• Reverse the cats’ locations to expose and get them used to each other’s odor. Offer their favorite treats to help them associate the stressful stimuli of the new location and the unfamiliar scent with something positive.
  • Keep the cats physically separated, but allow them to see each other through a barrier such as a mesh door. Give them treats to encourage them to associate meeting each other with something positive.
  • With sufficient restraint, allow the cats to physically access each other.

Allow the cats to take as long as they please to get accustomed to each other’s presence. This is a transition you simply cannot afford to rush. If you have multiple cats, reinforce a positive bond between them by giving them equal attention and affection. Wipe them down with the same damp cloth to get them used to each other’s scent.

All they need is safety and sanity

Sometimes, just being able to see or hear other outdoor or neighborhood cats through the window is enough to trigger and agitate your cat. Remove any window perches, close the curtains, and block her window views to prevent her from seeing other cats. Keeping your cat indoors and providing her with a fun new toy or cat perch can also be a good way of distracting her.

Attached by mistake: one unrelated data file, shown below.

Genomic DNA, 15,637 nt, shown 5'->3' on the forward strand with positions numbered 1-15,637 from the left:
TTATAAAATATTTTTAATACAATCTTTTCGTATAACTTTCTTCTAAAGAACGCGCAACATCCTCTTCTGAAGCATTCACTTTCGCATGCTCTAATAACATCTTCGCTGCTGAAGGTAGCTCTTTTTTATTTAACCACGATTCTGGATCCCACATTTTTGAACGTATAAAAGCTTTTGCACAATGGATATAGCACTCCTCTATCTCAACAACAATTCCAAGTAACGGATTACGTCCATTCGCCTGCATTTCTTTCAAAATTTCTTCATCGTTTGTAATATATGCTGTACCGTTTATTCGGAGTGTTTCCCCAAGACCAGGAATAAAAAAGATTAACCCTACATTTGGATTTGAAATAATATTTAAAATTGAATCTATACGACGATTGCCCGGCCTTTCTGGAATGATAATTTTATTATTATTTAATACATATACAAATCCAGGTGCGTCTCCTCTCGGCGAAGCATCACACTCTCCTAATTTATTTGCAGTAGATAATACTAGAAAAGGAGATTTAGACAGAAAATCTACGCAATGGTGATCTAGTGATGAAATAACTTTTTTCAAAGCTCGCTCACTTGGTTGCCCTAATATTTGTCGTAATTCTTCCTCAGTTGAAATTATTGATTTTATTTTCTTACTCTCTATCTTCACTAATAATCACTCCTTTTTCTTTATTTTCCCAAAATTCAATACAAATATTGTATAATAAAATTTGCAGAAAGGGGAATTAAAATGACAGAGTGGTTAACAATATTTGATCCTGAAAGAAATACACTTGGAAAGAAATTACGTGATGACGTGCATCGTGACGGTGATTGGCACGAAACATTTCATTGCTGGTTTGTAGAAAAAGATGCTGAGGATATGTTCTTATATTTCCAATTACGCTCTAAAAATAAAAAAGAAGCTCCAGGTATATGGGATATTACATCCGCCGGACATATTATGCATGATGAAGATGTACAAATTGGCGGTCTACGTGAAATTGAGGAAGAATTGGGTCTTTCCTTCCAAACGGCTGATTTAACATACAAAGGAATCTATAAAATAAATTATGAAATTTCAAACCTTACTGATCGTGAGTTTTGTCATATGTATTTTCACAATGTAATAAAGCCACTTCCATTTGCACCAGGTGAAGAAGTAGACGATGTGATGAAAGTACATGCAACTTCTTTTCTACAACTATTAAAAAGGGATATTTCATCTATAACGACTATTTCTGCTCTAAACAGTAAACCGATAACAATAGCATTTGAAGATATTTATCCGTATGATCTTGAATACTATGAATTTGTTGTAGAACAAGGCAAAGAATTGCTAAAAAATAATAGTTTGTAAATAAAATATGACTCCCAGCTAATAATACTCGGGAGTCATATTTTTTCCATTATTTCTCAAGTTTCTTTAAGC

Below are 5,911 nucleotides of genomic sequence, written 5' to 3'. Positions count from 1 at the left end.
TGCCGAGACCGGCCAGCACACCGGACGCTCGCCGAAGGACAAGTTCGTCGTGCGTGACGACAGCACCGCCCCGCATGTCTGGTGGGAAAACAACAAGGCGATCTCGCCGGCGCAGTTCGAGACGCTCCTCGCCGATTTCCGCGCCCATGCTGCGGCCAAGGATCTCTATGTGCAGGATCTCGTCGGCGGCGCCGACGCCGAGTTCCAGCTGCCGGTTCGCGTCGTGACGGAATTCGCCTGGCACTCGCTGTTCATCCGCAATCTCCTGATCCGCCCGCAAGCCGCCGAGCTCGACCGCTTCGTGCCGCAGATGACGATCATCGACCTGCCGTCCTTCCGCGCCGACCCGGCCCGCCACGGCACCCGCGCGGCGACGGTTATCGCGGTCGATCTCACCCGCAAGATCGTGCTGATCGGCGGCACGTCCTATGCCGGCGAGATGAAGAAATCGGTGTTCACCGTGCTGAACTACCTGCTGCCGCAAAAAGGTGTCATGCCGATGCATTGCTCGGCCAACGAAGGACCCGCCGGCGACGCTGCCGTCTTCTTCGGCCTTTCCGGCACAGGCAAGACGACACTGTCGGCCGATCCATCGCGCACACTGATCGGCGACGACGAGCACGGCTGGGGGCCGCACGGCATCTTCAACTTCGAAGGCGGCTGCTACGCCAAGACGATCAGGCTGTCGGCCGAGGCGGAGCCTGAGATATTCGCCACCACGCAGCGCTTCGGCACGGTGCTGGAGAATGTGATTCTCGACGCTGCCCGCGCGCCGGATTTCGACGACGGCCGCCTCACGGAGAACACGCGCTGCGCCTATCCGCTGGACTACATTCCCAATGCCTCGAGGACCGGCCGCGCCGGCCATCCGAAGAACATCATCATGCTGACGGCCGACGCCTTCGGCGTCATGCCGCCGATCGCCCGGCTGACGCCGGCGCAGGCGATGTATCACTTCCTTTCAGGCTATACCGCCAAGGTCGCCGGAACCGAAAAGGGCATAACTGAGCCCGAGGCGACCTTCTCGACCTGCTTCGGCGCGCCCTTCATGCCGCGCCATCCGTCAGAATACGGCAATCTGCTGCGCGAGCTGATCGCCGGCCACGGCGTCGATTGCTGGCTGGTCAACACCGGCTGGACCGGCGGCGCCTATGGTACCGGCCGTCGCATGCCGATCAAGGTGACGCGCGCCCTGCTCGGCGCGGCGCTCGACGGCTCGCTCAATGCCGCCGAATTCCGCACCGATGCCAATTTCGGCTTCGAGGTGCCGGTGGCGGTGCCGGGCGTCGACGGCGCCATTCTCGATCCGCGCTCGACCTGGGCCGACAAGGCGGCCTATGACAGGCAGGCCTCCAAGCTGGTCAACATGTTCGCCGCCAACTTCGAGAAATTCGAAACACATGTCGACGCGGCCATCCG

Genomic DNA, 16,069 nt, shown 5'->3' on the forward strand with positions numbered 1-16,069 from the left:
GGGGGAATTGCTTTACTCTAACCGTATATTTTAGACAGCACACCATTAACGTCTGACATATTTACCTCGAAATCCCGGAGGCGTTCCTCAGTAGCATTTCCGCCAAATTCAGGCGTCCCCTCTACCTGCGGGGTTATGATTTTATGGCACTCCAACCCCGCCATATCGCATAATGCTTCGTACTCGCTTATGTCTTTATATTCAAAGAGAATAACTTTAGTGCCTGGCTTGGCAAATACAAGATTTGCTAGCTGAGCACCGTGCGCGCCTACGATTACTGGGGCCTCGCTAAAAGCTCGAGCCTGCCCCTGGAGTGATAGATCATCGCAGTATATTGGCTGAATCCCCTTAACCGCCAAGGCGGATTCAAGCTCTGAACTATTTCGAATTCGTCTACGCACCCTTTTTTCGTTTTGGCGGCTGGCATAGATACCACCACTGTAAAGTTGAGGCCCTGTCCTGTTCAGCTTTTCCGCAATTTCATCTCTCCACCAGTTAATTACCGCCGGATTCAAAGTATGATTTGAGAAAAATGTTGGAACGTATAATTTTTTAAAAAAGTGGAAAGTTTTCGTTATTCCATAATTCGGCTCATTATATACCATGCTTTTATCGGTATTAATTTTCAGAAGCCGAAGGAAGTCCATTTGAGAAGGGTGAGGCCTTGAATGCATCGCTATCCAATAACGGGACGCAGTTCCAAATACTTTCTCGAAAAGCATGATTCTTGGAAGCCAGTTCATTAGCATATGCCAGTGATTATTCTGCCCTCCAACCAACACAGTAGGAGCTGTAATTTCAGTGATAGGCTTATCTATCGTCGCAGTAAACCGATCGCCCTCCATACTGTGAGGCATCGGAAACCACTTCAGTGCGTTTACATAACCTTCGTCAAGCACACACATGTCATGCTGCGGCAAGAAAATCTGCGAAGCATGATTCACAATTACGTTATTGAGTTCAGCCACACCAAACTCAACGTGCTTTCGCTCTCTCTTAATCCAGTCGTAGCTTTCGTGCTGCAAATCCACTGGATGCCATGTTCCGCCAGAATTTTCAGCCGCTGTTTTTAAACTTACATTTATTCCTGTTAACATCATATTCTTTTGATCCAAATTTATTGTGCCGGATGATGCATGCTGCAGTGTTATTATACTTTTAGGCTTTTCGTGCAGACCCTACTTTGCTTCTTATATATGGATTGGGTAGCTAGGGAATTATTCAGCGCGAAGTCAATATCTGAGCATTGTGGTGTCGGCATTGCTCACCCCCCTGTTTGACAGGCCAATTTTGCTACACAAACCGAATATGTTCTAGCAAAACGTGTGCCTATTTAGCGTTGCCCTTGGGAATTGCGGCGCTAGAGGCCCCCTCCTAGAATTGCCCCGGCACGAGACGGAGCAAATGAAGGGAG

Cats need predictable environments to stay sane and can get easily disturbed if there is any change in the usual routine or environment. Even small, seemingly insignificant changes like redecorating your living area can be enough to upset a cat. Try sticking to a regular schedule of feeding time and playtime. Ensure regular cleaning of their litter box. Do not keep changing the location of their beds, food, and water bowls or perches around. The fewer things around them change, the calmer your cats will be.

Hope these tips help you and your feline(s) in happy co-existence!